¶ 12 On remand, the plaintiff did not seek any additional discovery. On August 11, 2011, the defendants filed a motion for summary judgment on the sole remaining count of defamation per se (count IV). On September 28, 2011, a hearing on the defendant's motion for summary judgment was held. At the hearing, the circuit court, presided over by Judge Marcia Maras (Judge Maras), struck certain portions of the supplemental affidavits of Drs. Wolfe, Driks, Frankfater, Vedantam and Keating, which the court found had not been properly disclosed to plaintiff pursuant to Illinois Supreme Court Rule 213(f)(1) (eff. July 1, 2002). The supplemental affidavits were attached as exhibits to the defendants' August 11, 2011 motion for summary judgment. With leave of court, the parties filed supplemental briefs on the doctrine of "law of the case."

¶ 13 On October 19, 2011, the circuit court granted the defendants' motion for summary judgment on the defamation per se count (count IV) of the fifth amended complaint. The circuit court ruled that the previous findings of the circuit court and the holding of this court were "law of the case" and barred the defamation per se claim as a matter of law. As a result of its decision to grant summary judgment in the defendants' favor, the court ruled that the defendants' oral motion to reconsider its September 28, 2011 ruling to strike portions of the defendants' supplemental affidavits was therefore moot.

¶ 14 On November 15, 2011, the plaintiff filed a timely notice of appeal. On November 23, 2011, the defendants filed a notice of cross-appeal pursuant to Illinois Supreme Court Rule 303(a)(3) (eff. May 1, 2007).

¶ 15 ANALYSIS

¶ 16 We determine whether the circuit court erred in granting summary judgment in favor of the defendants on the sole remaining count of defamation per se as set forth in the fifth amended complaint. Our review is de novo. See Parker v. House O'Lite Corp., 324 Ill. App. 3d 1014, 1020, 756 N.E.2d 286, 291 (2001).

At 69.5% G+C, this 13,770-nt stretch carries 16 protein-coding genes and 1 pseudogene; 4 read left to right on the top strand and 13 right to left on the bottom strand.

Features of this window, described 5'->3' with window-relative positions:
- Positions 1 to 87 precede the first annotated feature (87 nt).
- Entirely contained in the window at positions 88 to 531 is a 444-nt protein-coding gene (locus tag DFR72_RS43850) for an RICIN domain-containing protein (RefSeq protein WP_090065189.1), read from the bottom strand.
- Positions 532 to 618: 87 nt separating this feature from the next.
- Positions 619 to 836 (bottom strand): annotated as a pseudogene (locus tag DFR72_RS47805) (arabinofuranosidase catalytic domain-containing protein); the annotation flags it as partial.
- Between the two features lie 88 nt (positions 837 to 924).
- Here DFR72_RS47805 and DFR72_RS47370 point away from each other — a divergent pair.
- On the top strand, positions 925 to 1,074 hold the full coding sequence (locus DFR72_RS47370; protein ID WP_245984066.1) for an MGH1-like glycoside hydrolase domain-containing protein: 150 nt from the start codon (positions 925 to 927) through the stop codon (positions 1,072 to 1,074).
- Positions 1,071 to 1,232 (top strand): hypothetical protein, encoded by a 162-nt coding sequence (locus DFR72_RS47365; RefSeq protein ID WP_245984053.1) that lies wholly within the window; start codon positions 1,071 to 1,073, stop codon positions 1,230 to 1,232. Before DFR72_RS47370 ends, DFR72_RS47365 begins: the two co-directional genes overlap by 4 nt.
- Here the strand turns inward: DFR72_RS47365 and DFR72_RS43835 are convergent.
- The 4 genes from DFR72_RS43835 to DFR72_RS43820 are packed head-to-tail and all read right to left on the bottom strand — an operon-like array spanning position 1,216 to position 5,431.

¶ 17 In the case at bar, the circuit court granted summary judgment in favor of the defendants on the grounds that certain previous findings made by the circuit court, presided over by Judge Pierce in 2009, as well as those made by this court in the plaintiff's first appeal in 2011, barred the defamation per se claim as a matter of law under the "law of the case" doctrine. While the scope of our review on a motion for summary judgment is "limited to the record as it existed at the time the [circuit] court ruled, we are not restricted to the exact reasons the [circuit] court stated or implied in entering its order." Id. Rather, we find that the plaintiff's claim of defamation per se is defeated on the basis that the evidence presented in the record failed to create any genuine issues of material fact for the claim to survive summary judgment. See id. ("[w]e may affirm the [circuit] court's decision for any reason in the record, regardless of its basis for the decision").

¶ 18 The plaintiff argues that the circuit court erroneously granted summary judgment in favor of the defendants because it improperly applied the "law of the case" doctrine. She further contends that the evidence provided in the record supported each element of her defamation per se cause of action, and that, at the very least, a genuine issue of material fact existed to defeat summary judgment.

¶ 19 The defendants counter that the circuit court properly granted summary judgment in their favor because it appropriately applied the "law of the case" doctrine. They further contend that the court's summary judgment order should be affirmed on the separate and independent basis that the undisputed evidence in the record established that the plaintiff could not possibly prove the elements of her defamation per se claim against the defendants. Specifically, they maintain that the evidence precluded a finding that the statements complained of regarding the plaintiff's alleged plagiarism were false; that the statements made regarding the plaintiff's academic performance were merely opinions that could not support a defamation per se action; that the allegedly defamatory statements were privileged; and that the evidence established that the plaintiff did not fit within any recognized category of defamation per se.

¶ 20 Summary judgment is proper where "the pleadings, depositions, and admissions on file, together with the affidavits, if any, show that there is no genuine issue as to any material fact and that the moving party is entitled to a judgment as a matter of law." 735 ILCS 5/2-1005(c) (West 2008). "In considering a motion for summary judgment, the court must view the record in the light most favorable to the nonmoving party." Pielet v. Pielet, 407 Ill. App. 3d 474, 490, 942 N.E.2d 606, 622 (2010). "The purpose of summary judgment is not to try a question of fact, but to determine whether one exists" that would preclude the entry of judgment as a matter of law. Land v. Board of Education of the City of Chicago, 202 Ill. 2d 414, 421, 432, 781 N.E.2d 249, 254, 260 (2002). "Thus, although the nonmoving party is not required to prove his case in response to a motion for summary judgment, he must present a factual basis that would arguably entitle him to judgment." Id. at 432, 781 N.E.2d at 260.